World - All hands on deck for the climate crisis, US offshore's 'new reality', and hydrogen's slug-out
Recharge's curation of the must-read news and analysis from the-week-that-was in the global renewables industry
Does the world need another dire warning about its too-slow progress in tackling the climate emergency and a wake-up call to act before time runs out?
In Agenda’s view the answer is yes, and global energy consultancy DNV this week obliged with its latest Energy Transition Outlook (ETO), which offers a sobering analysis of how nations squandered the chance to use Covid-19 economic stimulus packages to supercharge progress toward meeting the goals of the Paris Agreement.
World needs 'dramatically accelerated timescale' for renewables-led decarbonisation
Speaking exclusively to Recharge ahead of the ETO’s launch, DNV chief Remi Eriksen expanded on the challenges facing the energy transition, not least in tackling the toughest to decarbonise sectors of the economy through massive green and blue hydrogen deployment (of which more later) in an “all hands on deck” response.
DNV’s recipe to snatch climate victory from the jaws of defeat includes “vastly more green electricity, both direct and indirect”, which is of course the staple diet of Rechargeon any given day.
'Historic moment' as landmark bill paves way for Australian offshore wind boom
“More green electricity” requires the opening of new markets to offshore wind – which moved a step closer for Australia this week when the government tabled long-awaited legislation to underpin development.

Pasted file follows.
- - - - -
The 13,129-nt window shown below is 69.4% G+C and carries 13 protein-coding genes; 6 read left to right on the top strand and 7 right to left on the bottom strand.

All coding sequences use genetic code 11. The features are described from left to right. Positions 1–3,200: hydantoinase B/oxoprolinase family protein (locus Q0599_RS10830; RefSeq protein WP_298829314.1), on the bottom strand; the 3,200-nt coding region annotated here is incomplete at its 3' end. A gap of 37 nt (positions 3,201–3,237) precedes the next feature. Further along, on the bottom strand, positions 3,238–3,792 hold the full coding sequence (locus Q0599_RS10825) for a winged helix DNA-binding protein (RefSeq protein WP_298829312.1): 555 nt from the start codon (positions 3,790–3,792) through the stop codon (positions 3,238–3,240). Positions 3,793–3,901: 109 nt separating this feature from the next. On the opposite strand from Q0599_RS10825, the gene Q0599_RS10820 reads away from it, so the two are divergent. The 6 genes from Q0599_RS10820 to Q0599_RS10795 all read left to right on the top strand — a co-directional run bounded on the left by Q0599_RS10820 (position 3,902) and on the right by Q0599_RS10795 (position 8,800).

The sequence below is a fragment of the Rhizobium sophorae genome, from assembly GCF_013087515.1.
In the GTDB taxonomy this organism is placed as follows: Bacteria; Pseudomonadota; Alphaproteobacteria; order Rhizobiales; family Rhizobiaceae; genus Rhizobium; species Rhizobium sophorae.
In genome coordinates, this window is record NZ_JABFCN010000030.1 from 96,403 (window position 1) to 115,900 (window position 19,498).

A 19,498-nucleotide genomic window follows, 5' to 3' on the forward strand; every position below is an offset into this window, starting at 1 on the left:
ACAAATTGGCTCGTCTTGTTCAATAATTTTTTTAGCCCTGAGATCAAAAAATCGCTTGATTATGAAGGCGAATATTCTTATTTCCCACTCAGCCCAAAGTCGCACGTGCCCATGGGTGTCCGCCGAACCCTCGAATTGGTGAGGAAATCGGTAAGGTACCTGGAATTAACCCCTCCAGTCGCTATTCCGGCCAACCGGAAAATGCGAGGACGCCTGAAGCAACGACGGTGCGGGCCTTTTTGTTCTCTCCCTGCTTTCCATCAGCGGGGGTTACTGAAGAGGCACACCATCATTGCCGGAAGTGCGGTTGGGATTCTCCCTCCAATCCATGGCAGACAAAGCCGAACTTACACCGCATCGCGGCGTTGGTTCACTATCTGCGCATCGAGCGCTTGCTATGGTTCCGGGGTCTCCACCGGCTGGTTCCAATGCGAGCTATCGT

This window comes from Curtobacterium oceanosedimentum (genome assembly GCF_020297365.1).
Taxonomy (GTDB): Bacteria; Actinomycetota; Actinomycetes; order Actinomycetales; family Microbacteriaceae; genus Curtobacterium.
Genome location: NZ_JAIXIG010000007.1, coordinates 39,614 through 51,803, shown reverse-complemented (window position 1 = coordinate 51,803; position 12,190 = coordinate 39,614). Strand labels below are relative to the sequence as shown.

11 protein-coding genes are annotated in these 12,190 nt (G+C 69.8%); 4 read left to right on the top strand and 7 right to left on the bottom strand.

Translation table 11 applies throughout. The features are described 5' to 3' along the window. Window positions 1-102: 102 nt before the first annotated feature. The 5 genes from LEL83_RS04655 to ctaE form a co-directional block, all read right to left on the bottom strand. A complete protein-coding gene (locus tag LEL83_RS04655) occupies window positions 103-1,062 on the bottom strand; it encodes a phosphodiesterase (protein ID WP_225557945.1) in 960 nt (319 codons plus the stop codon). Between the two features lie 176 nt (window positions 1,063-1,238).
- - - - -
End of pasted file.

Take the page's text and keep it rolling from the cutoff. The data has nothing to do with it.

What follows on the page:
It needs potentially game-changing technologies such as the ‘hot rocks’ energy storage system concept being developed by Stiesdal Storage Technologies, which revealed the site of its pilot plant.
Stiesdal 'hot rocks' energy storage flagship to power up on Danish island of Lolland
And it requires an unprecedented level of united ambition between private and public bodies, of the type that will deploy ‘world-first’ bankable hybrid offshore marine energy parks off the EU combining offshore wind power with solar and wave energy.
US offshore wind moved forward another notch as the federal Bureau of Ocean Energy Management (BOEM) prepared to begin an environmental review for New York State’s largest commercial scale offshore wind project to-date, the up-to-1.3GW Sunrise megadevelopment.
Although big challenges remain – grid access and peaceful co-existence with the fishing industry to name but two – there is week by week a growing sense of, as Atlantic Shores development director Jen Daniels puts it, “promise turning into reality”.